By ANDREW MUKOMA
THE controversial sale of Intercontinental Hotel at US$ 6.5 million instead of US$ 25 million it was valued was yesterday subject of a demonstration by former workers who claim to have suffered personal irreparable losses.
They supported setting up of Commission of Inquiry into the privatisation of state assets in which UPND president Hakainde Hichilema was involved as consultant.
They have wondered how a property such as the Intercontinental Hotel which was on the prime land overlooking the Victoria Falls could be sold at a give-away price of US$ 6.5 million and to the lowest bidder.
Speaking on behalf of former employees of Eagle Travel, Felix Daka, said that the sale of the Mosi-oa-tunya Intercontinental Hotel and other assets in the tourist capital was not worth the value of the properties.
Mr Daka said the affected former employees would stand firm and supports calls for the establishment of an inquiry into privatization.
“We want to know how that price was arrived at and we have more questions than answers. In short, the criminal manner in which the privatization process was done must be probed. The crime associated with privatization such as failing to declare interest must be prosecuted.
“We the former employees of Mosi-oa-tunya Intercontinental Hotel, Eagle Travel, Rainbow Lodge join other well-meaning Zambians call upon the President of Zambia Dr Edgar Chagwa Lungu to appoint a commission of inquiry into the privatization of state assets in the mid-1990s.
Mr Daka said that Zambians were entitled to know the facts behind the sale.
“We know that our economy was struggling in the 1999s and we needed to relieve the state of the burden of running parastatal companies some of which depended on state grants or subsidies. The process of privatisation of Mosi-oa-tunya Intercontinental Hotel, Rainbow and Eagle Travel was marked by what we believe to have been underhand methods,” Mr Daka said.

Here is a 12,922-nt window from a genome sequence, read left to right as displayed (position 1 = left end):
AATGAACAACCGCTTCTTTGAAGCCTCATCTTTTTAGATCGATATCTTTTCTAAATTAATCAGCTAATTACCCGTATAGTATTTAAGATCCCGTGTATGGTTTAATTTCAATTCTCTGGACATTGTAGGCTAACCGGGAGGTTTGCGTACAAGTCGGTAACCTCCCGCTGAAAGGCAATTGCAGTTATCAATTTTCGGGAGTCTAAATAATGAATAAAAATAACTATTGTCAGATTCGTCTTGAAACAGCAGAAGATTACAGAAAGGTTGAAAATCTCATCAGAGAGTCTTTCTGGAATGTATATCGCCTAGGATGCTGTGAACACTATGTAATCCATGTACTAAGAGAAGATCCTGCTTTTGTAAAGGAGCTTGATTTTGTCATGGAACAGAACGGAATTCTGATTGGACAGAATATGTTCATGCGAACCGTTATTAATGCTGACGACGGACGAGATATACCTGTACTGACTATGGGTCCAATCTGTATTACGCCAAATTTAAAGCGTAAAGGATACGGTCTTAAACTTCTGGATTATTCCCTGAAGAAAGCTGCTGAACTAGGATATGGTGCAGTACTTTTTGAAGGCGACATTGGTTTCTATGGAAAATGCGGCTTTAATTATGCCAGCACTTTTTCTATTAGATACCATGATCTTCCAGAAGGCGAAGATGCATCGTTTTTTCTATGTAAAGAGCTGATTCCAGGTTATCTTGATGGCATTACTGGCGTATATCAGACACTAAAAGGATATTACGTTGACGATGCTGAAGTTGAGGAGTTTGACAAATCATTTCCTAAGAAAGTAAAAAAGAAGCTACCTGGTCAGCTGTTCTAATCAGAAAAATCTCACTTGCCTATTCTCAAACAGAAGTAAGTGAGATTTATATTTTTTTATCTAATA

He said that this must be investigated through an exhaustive inquiry adding that the former employees believe that on Mosi-oa-tunya Intercontinental Hotel and Rainbow Lodge, there was a deliberate failure to declare interest.
“We keep asking ourselves how the negotiator arrived at that price when there were other bidders with higher offers of US$ 20 million,” he said.
Another former employee, Ernerst Kapikanya, who worked at Rainbow Lodge said that during the sale of the property to Sun International, employees were duped that they would be employed by the new owner.
However, Mr Kapikanya said, that did not happen.
“As former Rainbow Lodge workers, we would like to appeal to the President of the Republic of Zambia to help us get full benefits like the way Moses delivered children of Israel from Egypt
He said that the lodge was making profit and that even today, it was still going to do so.
“A lot of former workers have died, children are suffering, some stopped going to school long time ago because of the way these properties were sold out,” he said.
In receiving the petitions, Dr Hamukale assured the aggrieved families that their message would be conveyed to President Lungu.
Dr Hamukale, who shed tears when addressing the affected former employees, said that some parents has gone to the grave without receiving their benefits.
By ANDREW MUKOMA